Dankner said Olmert had been the victim of “a legal putsch” since he had been forced out of office as prime minister to answer charges that had proved empty.

Moshe Negbi, Israel Radio’s legal analyst, said, however, that the state prosecution had acted properly. A former prime minister had been convicted of an act of corruption in the breach of trust case, he said — unprecedentedly for Israel. And while some “introspection” was required by the state prosecution, and “some mistakes may have been made,” Israel’s democracy would not benefit from an assault on the state prosecution authorities that would weaken them.

The accusations and eventual filing of charges led to Olmert’s resignation as prime minister in 2009. Under Israeli law, a minister cannot remain in office after being charged with a serious crime. Olmert’s political demise was expedited when, after Talansky gave early testimony against him, and before he had been indicted, then-Labor leader Ehud Barak demanded his resignation.

In the Talansky case, Olmert was suspected of bribery or campaign finance irregularities while serving as mayor of Jerusalem. Olmert denied that he received hundreds of thousands of dollars from Talansky, which were said to have been delivered in wads of notes stuffed into envelopes. The court found that Talansky did give Olmert money but was not persuaded that the transactions amounted to criminal actions.

Olmert said after the verdict that, “There were no envelopes of cash. No envelopes of cash,” he said. “Remove it from the order of the day.”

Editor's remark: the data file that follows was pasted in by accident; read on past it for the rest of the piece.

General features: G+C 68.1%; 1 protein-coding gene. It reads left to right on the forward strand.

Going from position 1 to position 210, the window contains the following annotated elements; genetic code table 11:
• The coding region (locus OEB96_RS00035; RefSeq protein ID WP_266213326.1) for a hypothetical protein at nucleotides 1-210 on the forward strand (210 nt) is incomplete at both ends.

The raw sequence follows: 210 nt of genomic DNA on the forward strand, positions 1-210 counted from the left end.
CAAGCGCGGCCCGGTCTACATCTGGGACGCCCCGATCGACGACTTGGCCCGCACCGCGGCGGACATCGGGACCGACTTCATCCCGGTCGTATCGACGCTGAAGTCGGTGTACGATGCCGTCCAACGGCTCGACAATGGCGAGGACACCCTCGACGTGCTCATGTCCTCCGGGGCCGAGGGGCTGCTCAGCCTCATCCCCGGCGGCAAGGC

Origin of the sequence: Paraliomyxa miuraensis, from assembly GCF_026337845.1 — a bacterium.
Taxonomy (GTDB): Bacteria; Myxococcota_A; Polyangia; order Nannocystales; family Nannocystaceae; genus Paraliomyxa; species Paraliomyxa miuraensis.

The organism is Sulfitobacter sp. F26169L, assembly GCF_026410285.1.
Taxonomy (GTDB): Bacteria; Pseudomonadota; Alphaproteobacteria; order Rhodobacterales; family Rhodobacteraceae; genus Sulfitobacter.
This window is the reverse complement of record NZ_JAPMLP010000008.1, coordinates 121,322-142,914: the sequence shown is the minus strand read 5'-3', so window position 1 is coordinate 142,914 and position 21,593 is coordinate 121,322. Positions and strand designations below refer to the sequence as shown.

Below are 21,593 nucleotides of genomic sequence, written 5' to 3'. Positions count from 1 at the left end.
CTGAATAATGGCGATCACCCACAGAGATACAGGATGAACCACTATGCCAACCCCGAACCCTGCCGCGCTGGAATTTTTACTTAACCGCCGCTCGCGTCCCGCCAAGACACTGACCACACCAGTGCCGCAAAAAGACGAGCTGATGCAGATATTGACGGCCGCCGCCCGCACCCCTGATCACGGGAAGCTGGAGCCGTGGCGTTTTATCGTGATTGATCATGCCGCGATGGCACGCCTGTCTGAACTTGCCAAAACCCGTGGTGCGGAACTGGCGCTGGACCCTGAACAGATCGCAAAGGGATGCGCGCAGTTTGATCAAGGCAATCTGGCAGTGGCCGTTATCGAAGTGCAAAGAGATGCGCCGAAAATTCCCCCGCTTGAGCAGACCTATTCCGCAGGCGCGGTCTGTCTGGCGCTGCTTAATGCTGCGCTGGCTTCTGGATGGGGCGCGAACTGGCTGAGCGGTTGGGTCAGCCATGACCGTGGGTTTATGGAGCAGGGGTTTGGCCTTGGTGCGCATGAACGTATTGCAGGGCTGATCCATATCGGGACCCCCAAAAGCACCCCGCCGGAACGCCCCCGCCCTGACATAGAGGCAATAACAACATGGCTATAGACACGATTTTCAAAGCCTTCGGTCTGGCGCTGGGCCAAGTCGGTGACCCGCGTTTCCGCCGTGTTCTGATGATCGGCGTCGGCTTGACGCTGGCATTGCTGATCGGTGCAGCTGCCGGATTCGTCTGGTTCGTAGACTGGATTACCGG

Olmert was also accused of billing several groups for the same trips abroad and putting the extra money in a slush fund at the Rishon Tours travel agency. The company’s CEO, Emanuel Baumwolspiner, was suspected of involvement in the case.

In both of those cases, the judges cleared Olmert, ruling that the allegations had not been proved beyond reasonable doubt.

The guilty charge came in the Investment Center affair, in which Olmert was accused of “a conflict of interest” with the clients of lawyer Uri Messer in a business issue that affected him and his function as industry, trade and labor minister.

The judges found Olmert had acted inappropriately in dealing with Messer, his former law partner.

“The accused made a decision that contradicted the opinions of professionals in the Industry, Trade and Labor Ministry,” the verdict read. “The accused loved Messer, and took care of him.”

Before the verdict, a smiling Olmert strolled into the small courtroom with a coterie of security. He left the courtroom at about 10:30 with a smile still on his face.

Olmert’s supporters have said in the past that the charges were a witch hunt to force him out of office at time when he claimed to be on the verge of making a deal with the Palestinians. The proposed agreement would have seen Israel give up almost all of the West Bank territory, divide Jerusalem into Israeli and Palestinian sovereign areas, and relinquish control over Jerusalem’s Old City to international administration. However, Palestinian Authority President Mahmoud Abbas has acknowledged that he did not accept Olmert’s 2008 offer, but rather came back with proposals of his own.

In addition to Tuesday’s verdict, the former prime minister is also still embroiled in another corruption scandal surrounding the controversial Holyland construction project in Jerusalem. Olmert is accused of accepting bribes while mayor of Jerusalem to help the project through planning committees, though it vastly outgrew its original dimensions.

In June 2012, the Jerusalem Magistrate’s Court sentenced Olmert’s bureau chief Shula Zaken to four months of community service for fraud and breach of trust in a Tax Authority bribery scandal.

The court ruled that during 2006-2007 she used her position as then finance minister Olmert’s bureau chief in order to promote the business interests of her brother, Yoram Karshi. Karshi was sentenced in 2011 to seven months in prison for breach of trust, bribery, and soliciting bribes.

Zaken has also been indicted in connection with the Holyland real estate scandal.

The Associated Press contributed to this report.